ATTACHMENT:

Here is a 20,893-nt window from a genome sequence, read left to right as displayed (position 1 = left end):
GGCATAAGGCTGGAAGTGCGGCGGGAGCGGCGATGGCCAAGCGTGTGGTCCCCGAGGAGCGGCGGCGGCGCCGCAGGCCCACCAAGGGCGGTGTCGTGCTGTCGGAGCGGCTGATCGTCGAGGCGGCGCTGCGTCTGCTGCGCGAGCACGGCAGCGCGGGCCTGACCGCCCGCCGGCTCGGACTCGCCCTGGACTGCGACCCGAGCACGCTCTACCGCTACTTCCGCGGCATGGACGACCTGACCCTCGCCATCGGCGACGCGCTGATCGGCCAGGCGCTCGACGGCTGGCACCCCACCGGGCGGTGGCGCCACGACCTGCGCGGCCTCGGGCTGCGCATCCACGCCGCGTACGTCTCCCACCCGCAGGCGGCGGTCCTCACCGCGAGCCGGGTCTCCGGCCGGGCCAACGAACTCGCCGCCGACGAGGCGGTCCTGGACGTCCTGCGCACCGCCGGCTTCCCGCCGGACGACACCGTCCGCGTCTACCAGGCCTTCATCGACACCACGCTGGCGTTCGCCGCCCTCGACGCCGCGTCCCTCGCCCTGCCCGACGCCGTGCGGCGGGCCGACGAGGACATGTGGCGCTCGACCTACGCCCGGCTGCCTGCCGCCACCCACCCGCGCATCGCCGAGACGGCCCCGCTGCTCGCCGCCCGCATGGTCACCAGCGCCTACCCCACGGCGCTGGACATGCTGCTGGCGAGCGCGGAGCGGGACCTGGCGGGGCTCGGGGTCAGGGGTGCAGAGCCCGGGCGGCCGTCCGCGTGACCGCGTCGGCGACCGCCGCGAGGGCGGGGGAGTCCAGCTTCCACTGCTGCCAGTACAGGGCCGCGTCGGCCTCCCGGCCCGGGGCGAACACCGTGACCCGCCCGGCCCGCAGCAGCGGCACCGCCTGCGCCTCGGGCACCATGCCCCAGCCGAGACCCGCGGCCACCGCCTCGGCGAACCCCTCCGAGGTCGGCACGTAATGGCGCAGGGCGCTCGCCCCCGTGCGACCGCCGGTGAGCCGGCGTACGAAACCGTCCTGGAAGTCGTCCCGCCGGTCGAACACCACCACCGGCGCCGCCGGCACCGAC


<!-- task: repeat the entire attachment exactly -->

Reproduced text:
Here is a 20,893-nt window from a genome sequence, read left to right as displayed (position 1 = left end):
GGCATAAGGCTGGAAGTGCGGCGGGAGCGGCGATGGCCAAGCGTGTGGTCCCCGAGGAGCGGCGGCGGCGCCGCAGGCCCACCAAGGGCGGTGTCGTGCTGTCGGAGCGGCTGATCGTCGAGGCGGCGCTGCGTCTGCTGCGCGAGCACGGCAGCGCGGGCCTGACCGCCCGCCGGCTCGGACTCGCCCTGGACTGCGACCCGAGCACGCTCTACCGCTACTTCCGCGGCATGGACGACCTGACCCTCGCCATCGGCGACGCGCTGATCGGCCAGGCGCTCGACGGCTGGCACCCCACCGGGCGGTGGCGCCACGACCTGCGCGGCCTCGGGCTGCGCATCCACGCCGCGTACGTCTCCCACCCGCAGGCGGCGGTCCTCACCGCGAGCCGGGTCTCCGGCCGGGCCAACGAACTCGCCGCCGACGAGGCGGTCCTGGACGTCCTGCGCACCGCCGGCTTCCCGCCGGACGACACCGTCCGCGTCTACCAGGCCTTCATCGACACCACGCTGGCGTTCGCCGCCCTCGACGCCGCGTCCCTCGCCCTGCCCGACGCCGTGCGGCGGGCCGACGAGGACATGTGGCGCTCGACCTACGCCCGGCTGCCTGCCGCCACCCACCCGCGCATCGCCGAGACGGCCCCGCTGCTCGCCGCCCGCATGGTCACCAGCGCCTACCCCACGGCGCTGGACATGCTGCTGGCGAGCGCGGAGCGGGACCTGGCGGGGCTCGGGGTCAGGGGTGCAGAGCCCGGGCGGCCGTCCGCGTGACCGCGTCGGCGACCGCCGCGAGGGCGGGGGAGTCCAGCTTCCACTGCTGCCAGTACAGGGCCGCGTCGGCCTCCCGGCCCGGGGCGAACACCGTGACCCGCCCGGCCCGCAGCAGCGGCACCGCCTGCGCCTCGGGCACCATGCCCCAGCCGAGACCCGCGGCCACCGCCTCGGCGAACCCCTCCGAGGTCGGCACGTAATGGCGCAGGGCGCTCGCCCCCGTGCGACCGCCGGTGAGCCGGCGTACGAAACCGTCCTGGAAGTCGTCCCGCCGGTCGAACACCACCACCGGCGCCGCCGGCACCGAC